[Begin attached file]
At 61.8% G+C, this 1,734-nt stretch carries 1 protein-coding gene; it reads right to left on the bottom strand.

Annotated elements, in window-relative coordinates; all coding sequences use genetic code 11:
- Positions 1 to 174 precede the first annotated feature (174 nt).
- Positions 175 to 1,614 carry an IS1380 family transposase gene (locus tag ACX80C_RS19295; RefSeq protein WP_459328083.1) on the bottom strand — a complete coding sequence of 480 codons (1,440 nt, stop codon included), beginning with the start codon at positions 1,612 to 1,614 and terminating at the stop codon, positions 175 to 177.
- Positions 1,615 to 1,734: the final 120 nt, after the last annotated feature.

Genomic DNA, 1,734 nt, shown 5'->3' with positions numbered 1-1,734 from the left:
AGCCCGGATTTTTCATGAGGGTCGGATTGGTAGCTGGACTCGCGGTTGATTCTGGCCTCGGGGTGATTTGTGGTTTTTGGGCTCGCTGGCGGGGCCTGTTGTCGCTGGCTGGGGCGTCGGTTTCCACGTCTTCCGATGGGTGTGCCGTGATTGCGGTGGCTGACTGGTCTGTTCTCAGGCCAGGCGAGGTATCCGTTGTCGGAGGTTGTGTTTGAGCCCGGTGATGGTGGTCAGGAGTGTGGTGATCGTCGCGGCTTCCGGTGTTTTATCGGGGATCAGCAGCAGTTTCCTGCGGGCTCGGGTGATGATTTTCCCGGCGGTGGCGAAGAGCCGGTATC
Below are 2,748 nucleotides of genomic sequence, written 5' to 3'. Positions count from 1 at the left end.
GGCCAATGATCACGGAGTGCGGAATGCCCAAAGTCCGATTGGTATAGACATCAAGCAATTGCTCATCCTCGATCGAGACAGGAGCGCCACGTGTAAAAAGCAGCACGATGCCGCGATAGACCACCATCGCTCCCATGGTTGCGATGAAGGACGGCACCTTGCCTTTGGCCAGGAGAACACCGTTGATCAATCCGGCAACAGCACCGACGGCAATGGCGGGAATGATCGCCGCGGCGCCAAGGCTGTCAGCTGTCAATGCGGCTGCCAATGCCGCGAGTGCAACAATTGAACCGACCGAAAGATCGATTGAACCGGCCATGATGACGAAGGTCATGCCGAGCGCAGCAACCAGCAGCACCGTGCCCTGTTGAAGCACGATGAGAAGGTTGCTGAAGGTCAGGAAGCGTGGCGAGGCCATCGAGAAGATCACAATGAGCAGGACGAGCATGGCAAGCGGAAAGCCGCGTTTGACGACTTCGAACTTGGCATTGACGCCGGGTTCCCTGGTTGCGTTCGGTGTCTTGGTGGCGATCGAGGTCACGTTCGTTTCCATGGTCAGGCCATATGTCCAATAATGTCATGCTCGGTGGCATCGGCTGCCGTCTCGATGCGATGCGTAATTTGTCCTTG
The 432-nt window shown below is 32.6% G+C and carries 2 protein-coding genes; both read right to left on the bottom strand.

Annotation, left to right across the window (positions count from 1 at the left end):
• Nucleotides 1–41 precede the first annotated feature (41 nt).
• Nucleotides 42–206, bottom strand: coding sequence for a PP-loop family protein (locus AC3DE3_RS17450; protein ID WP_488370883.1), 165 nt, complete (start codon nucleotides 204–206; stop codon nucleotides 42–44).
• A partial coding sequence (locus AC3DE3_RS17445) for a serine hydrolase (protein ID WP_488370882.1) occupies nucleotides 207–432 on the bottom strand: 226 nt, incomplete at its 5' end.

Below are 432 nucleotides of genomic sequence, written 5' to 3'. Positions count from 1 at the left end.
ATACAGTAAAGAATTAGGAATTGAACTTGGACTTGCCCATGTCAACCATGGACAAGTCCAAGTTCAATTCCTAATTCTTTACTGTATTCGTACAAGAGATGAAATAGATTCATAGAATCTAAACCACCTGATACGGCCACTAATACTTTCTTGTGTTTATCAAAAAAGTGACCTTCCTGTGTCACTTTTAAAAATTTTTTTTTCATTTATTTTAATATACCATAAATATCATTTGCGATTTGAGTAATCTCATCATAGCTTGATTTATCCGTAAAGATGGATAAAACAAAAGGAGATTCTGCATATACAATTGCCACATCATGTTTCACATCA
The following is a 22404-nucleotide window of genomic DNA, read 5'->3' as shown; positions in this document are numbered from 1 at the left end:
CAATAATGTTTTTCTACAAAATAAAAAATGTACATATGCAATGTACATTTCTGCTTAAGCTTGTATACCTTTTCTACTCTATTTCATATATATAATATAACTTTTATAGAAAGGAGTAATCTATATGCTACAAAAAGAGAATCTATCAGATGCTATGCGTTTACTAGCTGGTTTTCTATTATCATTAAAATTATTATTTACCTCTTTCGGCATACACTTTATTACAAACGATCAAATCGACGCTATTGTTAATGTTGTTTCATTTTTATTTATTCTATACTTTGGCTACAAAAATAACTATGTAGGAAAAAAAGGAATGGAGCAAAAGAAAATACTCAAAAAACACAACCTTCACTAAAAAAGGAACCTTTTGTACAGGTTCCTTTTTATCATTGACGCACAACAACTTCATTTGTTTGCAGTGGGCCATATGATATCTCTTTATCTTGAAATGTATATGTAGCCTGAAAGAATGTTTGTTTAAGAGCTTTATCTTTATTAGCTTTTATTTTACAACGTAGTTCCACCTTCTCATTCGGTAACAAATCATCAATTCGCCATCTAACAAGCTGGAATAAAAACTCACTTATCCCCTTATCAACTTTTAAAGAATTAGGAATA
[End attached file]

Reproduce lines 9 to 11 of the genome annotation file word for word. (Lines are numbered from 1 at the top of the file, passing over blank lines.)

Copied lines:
GGCCAATGATCACGGAGTGCGGAATGCCCAAAGTCCGATTGGTATAGACATCAAGCAATTGCTCATCCTCGATCGAGACAGGAGCGCCACGTGTAAAAAGCAGCACGATGCCGCGATAGACCACCATCGCTCCCATGGTTGCGATGAAGGACGGCACCTTGCCTTTGGCCAGGAGAACACCGTTGATCAATCCGGCAACAGCACCGACGGCAATGGCGGGAATGATCGCCGCGGCGCCAAGGCTGTCAGCTGTCAATGCGGCTGCCAATGCCGCGAGTGCAACAATTGAACCGACCGAAAGATCGATTGAACCGGCCATGATGACGAAGGTCATGCCGAGCGCAGCAACCAGCAGCACCGTGCCCTGTTGAAGCACGATGAGAAGGTTGCTGAAGGTCAGGAAGCGTGGCGAGGCCATCGAGAAGATCACAATGAGCAGGACGAGCATGGCAAGCGGAAAGCCGCGTTTGACGACTTCGAACTTGGCATTGACGCCGGGTTCCCTGGTTGCGTTCGGTGTCTTGGTGGCGATCGAGGTCACGTTCGTTTCCATGGTCAGGCCATATGTCCAATAATGTCATGCTCGGTGGCATCGGCTGCCGTCTCGATGCGATGCGTAATTTGTCCTTG
The 432-nt window shown below is 32.6% G+C and carries 2 protein-coding genes; both read right to left on the bottom strand.

Annotation, left to right across the window (positions count from 1 at the left end):